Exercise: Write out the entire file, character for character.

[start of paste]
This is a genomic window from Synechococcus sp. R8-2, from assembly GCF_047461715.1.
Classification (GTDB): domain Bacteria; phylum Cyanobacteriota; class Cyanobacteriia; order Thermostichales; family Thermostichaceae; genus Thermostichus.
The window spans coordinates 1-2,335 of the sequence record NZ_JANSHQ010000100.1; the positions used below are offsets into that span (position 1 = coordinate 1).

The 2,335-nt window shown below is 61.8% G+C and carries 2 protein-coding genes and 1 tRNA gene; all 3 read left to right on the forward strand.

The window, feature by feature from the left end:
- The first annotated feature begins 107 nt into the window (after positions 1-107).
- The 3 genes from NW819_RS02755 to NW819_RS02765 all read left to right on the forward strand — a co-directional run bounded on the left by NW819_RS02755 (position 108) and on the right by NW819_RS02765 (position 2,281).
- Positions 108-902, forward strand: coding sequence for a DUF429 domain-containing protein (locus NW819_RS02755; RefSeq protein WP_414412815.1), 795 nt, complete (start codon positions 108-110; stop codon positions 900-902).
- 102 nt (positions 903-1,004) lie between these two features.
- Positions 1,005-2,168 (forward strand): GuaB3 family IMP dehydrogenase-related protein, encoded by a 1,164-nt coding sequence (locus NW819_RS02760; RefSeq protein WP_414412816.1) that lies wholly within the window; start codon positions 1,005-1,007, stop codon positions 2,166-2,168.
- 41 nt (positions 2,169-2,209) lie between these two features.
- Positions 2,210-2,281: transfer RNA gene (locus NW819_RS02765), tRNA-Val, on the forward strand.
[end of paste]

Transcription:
This is a genomic window from Synechococcus sp. R8-2, from assembly GCF_047461715.1.
Classification (GTDB): domain Bacteria; phylum Cyanobacteriota; class Cyanobacteriia; order Thermostichales; family Thermostichaceae; genus Thermostichus.
The window spans coordinates 1-2,335 of the sequence record NZ_JANSHQ010000100.1; the positions used below are offsets into that span (position 1 = coordinate 1).

The 2,335-nt window shown below is 61.8% G+C and carries 2 protein-coding genes and 1 tRNA gene; all 3 read left to right on the forward strand.

The window, feature by feature from the left end:
- The first annotated feature begins 107 nt into the window (after positions 1-107).
- The 3 genes from NW819_RS02755 to NW819_RS02765 all read left to right on the forward strand — a co-directional run bounded on the left by NW819_RS02755 (position 108) and on the right by NW819_RS02765 (position 2,281).
- Positions 108-902, forward strand: coding sequence for a DUF429 domain-containing protein (locus NW819_RS02755; RefSeq protein WP_414412815.1), 795 nt, complete (start codon positions 108-110; stop codon positions 900-902).
- 102 nt (positions 903-1,004) lie between these two features.
- Positions 1,005-2,168 (forward strand): GuaB3 family IMP dehydrogenase-related protein, encoded by a 1,164-nt coding sequence (locus NW819_RS02760; RefSeq protein WP_414412816.1) that lies wholly within the window; start codon positions 1,005-1,007, stop codon positions 2,166-2,168.
- 41 nt (positions 2,169-2,209) lie between these two features.
- Positions 2,210-2,281: transfer RNA gene (locus NW819_RS02765), tRNA-Val, on the forward strand.